Cigna and Anthem have battled for nearly two years, each seeking billions of dollars in damages in a bitter breakup after a failed merger. Now a chancery court judge in Delaware is about to decide who walks away with the money.
That decision by Delaware Chancery Court Judge Travis Laster is expected to roil the industry and could have a huge impact on Bloomfield-based Cigna, which could either receive a windfall as large as $16 billion or be required to pay Anthem, based in Indianapolis, Ind. as much as $20 billion.
Laster has authority to decide who wins the case, and how much the loser must pay.
Anthem, with about 40.2 million customers, is the nation’s second-largest health insurer, behind United Healthcare. Cigna is the fourth-largest, with about 16 million customers.
Larry Hamermesh, executive director of the University of Pennsylvania’s Institute for Law and Economics and an expert in Delaware corporate law, said each insurer is large enough to be able to handle whatever Laster decides it should pay.
“I imagine they could handle it, but it will be more than the change in the till,” Hamermesh said.
That is unless Laster decides that neither Cigna or Anthem deserve anything.
“He could say ‘a pox on both your houses,’ which wouldn’t surprise me in this case where both sides are shooting for the moon,” Hamermesh said.
The court proceedings peeled back the curtain on the disintegrating relationship between the insurers during the nearly two-year effort to merge. What began as a mutually agreed-upon merger morphed in such a way that it looked more like a hostile takeover.
Cigna and Anthem, a Blue Cross and Blue Shield Association licensee in 14 states, decided to merge in 2015. But the Justice Department opposed the merger, saying the marriage would restrict competition and result in higher premiums and poorer heath care. A federal appeals court agreed, with Supreme Court Justice Brett Kavanaugh, then a judge serving in that court, the only dissenter.
The merger agreement included a $1.85 billion “breakup” fee, payable to Cigna, if the ill-fated $54 billion deal collapsed. But in the bitter aftermath of the courts’ decisions, Cigna decided it deserved more — a lot more.
In early 2017, Cigna sued in the Delaware chancery court, arguing it is owed more than $16 billion as the injured party. Anthem countered it is owed $20 billion because Cigna sabotaged the deal.
The two-week trial based on the competing claims ended last week.
‘Cut us off at the knees’
During court testimony, Anthem lawyers alleged Cigna CEO David Cordani privately expressed regrets about agreeing to merge with Anthem, despite publicly backing the deal because it would be good for the company’s shareholders.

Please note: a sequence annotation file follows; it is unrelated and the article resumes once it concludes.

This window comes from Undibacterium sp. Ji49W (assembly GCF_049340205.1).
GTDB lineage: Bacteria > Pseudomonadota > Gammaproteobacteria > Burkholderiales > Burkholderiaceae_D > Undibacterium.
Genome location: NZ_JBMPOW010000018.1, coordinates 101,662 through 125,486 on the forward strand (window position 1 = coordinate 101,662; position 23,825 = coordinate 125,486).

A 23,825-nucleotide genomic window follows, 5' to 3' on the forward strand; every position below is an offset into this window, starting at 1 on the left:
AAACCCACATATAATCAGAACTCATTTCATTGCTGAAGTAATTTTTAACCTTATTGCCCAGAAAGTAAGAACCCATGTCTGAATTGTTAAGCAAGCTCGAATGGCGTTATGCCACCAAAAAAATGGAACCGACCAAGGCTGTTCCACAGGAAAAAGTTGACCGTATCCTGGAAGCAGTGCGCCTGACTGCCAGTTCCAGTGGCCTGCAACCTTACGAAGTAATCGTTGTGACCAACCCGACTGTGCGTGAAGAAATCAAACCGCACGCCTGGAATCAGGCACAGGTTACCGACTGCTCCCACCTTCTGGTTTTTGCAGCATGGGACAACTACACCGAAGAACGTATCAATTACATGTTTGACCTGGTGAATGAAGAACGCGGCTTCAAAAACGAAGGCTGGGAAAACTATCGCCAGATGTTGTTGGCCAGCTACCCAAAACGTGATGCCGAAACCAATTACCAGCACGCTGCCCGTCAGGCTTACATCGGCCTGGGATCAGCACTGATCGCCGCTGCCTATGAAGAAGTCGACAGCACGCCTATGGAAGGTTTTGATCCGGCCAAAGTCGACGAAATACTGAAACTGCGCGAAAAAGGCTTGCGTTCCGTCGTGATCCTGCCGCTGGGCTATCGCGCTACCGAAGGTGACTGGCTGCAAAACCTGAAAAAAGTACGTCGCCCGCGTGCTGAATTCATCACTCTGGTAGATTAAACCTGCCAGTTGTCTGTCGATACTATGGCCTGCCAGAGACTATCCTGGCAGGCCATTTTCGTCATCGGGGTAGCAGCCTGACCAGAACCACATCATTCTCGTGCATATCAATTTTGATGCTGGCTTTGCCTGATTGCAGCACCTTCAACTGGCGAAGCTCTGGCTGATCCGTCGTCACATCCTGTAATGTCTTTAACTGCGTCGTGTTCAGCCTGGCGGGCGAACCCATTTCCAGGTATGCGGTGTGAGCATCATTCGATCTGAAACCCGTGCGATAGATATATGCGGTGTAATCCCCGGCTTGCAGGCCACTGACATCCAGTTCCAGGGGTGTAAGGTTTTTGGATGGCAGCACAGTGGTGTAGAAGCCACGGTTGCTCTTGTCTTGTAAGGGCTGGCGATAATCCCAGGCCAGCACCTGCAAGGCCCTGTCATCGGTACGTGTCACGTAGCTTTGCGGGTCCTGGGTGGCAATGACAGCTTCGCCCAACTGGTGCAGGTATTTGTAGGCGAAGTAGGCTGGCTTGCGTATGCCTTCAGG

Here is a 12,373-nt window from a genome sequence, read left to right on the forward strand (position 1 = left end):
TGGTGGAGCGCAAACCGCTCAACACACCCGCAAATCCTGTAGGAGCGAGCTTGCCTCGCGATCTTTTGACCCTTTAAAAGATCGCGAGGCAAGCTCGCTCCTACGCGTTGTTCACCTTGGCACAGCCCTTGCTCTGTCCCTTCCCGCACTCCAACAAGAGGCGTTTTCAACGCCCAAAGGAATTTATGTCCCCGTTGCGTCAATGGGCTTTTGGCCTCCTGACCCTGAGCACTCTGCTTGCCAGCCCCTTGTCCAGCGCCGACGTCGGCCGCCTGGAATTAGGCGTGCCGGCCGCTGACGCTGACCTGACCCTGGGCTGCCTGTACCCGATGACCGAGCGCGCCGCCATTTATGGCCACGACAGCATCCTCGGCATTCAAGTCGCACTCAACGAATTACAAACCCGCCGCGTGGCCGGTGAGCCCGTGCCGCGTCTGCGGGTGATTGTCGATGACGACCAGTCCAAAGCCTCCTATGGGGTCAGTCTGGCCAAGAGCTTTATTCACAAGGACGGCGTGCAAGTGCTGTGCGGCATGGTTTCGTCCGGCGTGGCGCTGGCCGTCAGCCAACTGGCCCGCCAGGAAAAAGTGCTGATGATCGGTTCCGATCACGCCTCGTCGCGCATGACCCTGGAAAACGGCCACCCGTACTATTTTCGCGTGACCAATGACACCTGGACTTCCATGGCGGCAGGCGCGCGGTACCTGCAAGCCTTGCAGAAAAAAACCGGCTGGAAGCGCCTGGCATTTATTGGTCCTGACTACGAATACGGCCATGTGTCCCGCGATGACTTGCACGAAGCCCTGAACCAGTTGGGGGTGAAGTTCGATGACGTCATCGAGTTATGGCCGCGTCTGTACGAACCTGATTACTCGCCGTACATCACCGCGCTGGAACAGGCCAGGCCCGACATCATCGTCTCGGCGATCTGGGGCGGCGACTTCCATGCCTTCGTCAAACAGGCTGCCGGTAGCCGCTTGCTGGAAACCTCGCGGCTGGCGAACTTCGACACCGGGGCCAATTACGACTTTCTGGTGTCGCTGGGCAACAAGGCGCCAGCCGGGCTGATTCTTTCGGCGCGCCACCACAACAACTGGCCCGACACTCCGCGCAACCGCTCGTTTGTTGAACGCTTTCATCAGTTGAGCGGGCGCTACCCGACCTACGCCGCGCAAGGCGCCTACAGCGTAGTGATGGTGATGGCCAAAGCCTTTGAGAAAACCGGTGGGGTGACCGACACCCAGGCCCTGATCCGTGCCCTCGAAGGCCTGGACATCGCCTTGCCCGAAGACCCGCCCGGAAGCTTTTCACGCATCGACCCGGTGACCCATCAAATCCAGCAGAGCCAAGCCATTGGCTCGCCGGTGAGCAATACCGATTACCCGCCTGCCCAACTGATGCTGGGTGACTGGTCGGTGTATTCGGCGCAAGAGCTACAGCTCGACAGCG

At the time of signing their deal, Anthem agreed to pay Cigna’s shareholders a premium of 38.4 percent, or $13.4 billion.
The deal also called for then-Anthem CEO Joseph Swedish to claim the top spot in the merged companies.
Anthem lawyers argued in court that Cordani wanted to remain in charge of Cigna and he, senior management and board members at Cigna decided to sabotage the merger to keep their jobs and capture the $1.85 billion breakup fee.
Cigna “cut us off at the knees,” Anthem Attorney Thomas Zielinski told Laster.
Glenn Kurtz, another Anthem lawyer, said Cigna hired lawyers and consultants to poke holes in the merger, something Anthem was unaware of.
Swedish testified that his company was “truly at war” with Cigna ‘s top brass in 2016 as he fought the Justice Department to keep the merger alive.
“He could say ‘a pox on both your houses,’ which wouldn’t surprise me in this case where both sides are shooting for the moon.”
Executive Director, University of Pennsylvania’s Institute for Law and Economics
Meanwhile, Cigna attorneys argued in court that Anthem never intended to fulfill its promises in the merger agreement. They said Anthem wanted to avoid fines for violating Blue Cross/Blue Shield guidelines with a “bias to Blue” strategy that would steal Cigna’s customers. In the guise of promoting the merger, Anthem sought to undermine Cigna’s business by stealing confidential information and harassing its customers, Cigna claimed.
“Rather than promoting consumer choice and fostering the Cigna brand as a competitor to the Blues, Anthem would seek to herd Cigna customers under the Blue umbrella,” Cigna said in its court filing.
Anthem declined comment for this story. But Cigna said it was optimistic it would win the court battle.
“Cigna entered into a proposed merger deal with Anthem with a clear focus on enhancing customer value,” said Cigna spokesman Brian Henry. “Two federal courts and the Department of Justice evaluated the proposed deal, and ultimately chose to block it. We are confident in the judicial process and strongly believe in our case.”
Ted Frech, an economics professor at the University of California, Santa Barbara, said it is rare for Cigna and Anthem to air so much corporate dirty laundry in open court.
“That was a real drawback,” Frech said. “It would have been so much better to have settled or not have revealed so much.”
Hamermesh, of the University of Pennsylvania, said “there’s obviously a lot of incentive to settle the case, but the sheer magnitude of the claims makes it harder to settle.”
Hamermesh also said there were “a lot of personalities” and “a lot of baggage” in the messy insurer breakup that makes the case hard to settle, even though there still may be time to come to an accord.
Laster has 90 days to issue a written opinion – but he could come to a decision earlier than that.